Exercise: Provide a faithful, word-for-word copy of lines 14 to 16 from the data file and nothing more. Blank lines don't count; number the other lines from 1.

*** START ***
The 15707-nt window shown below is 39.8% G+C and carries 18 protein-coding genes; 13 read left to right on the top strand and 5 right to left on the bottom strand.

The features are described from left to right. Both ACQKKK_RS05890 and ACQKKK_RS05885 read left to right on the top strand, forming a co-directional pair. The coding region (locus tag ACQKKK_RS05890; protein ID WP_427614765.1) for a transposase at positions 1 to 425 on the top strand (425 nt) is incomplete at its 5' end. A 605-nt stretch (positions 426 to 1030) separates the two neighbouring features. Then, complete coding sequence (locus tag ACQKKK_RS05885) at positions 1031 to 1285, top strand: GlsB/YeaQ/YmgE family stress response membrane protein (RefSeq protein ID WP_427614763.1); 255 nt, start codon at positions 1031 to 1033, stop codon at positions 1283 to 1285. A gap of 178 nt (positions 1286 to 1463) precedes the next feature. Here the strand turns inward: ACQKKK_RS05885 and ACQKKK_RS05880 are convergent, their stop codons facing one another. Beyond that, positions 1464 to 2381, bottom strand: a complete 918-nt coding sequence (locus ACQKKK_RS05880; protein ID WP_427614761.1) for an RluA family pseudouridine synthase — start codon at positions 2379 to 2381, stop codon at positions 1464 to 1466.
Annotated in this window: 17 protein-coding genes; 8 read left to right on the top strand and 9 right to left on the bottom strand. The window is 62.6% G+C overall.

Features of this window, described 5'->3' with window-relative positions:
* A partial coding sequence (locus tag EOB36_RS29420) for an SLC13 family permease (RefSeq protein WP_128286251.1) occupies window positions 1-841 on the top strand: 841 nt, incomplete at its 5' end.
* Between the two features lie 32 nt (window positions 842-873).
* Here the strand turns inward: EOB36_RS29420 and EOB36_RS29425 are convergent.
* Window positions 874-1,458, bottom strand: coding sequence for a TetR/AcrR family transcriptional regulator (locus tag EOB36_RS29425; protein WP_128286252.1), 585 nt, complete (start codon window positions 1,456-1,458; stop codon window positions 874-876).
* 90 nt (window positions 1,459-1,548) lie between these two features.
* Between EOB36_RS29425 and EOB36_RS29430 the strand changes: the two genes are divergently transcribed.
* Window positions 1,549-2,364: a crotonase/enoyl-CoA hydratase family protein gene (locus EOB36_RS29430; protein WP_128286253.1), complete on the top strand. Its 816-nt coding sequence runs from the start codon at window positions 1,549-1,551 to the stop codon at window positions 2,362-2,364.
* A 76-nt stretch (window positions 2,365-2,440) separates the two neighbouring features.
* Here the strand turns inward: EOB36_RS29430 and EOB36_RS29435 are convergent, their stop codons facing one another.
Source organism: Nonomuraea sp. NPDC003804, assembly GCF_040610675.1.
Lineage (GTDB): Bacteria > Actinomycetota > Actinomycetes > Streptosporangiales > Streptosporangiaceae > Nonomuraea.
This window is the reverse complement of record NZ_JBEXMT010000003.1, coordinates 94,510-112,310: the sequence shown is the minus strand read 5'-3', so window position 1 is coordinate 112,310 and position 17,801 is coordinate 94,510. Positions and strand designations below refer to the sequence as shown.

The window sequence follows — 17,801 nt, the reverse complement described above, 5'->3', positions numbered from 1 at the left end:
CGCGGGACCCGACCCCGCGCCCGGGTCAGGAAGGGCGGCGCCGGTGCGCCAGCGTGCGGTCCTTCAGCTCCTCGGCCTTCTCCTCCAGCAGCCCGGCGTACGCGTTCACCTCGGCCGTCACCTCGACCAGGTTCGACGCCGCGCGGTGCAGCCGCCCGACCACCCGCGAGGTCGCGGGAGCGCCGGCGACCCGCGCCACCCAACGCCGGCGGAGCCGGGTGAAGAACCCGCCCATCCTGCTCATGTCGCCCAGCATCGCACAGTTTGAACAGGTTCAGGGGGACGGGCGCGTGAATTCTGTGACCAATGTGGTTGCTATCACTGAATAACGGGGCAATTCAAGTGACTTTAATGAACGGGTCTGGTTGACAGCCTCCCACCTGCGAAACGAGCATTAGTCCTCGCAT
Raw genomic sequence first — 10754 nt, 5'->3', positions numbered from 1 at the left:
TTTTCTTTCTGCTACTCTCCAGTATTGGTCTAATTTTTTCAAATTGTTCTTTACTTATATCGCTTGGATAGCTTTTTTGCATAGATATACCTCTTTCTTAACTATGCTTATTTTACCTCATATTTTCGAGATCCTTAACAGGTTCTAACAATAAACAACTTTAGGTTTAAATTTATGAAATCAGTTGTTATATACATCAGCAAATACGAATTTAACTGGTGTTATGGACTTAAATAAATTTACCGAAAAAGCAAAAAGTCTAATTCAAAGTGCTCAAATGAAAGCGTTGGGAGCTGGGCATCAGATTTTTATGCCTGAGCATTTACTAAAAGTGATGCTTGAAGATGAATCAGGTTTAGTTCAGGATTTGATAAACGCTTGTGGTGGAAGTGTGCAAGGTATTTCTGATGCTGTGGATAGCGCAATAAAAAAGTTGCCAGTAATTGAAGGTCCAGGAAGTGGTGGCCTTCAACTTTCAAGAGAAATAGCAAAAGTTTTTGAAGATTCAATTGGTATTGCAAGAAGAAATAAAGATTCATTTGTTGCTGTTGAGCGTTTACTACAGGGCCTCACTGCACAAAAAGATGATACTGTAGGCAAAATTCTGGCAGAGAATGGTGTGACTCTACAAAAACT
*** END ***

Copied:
Source organism: Nonomuraea sp. NPDC003804, assembly GCF_040610675.1.
Lineage (GTDB): Bacteria > Actinomycetota > Actinomycetes > Streptosporangiales > Streptosporangiaceae > Nonomuraea.
This window is the reverse complement of record NZ_JBEXMT010000003.1, coordinates 94,510-112,310: the sequence shown is the minus strand read 5'-3', so window position 1 is coordinate 112,310 and position 17,801 is coordinate 94,510. Positions and strand designations below refer to the sequence as shown.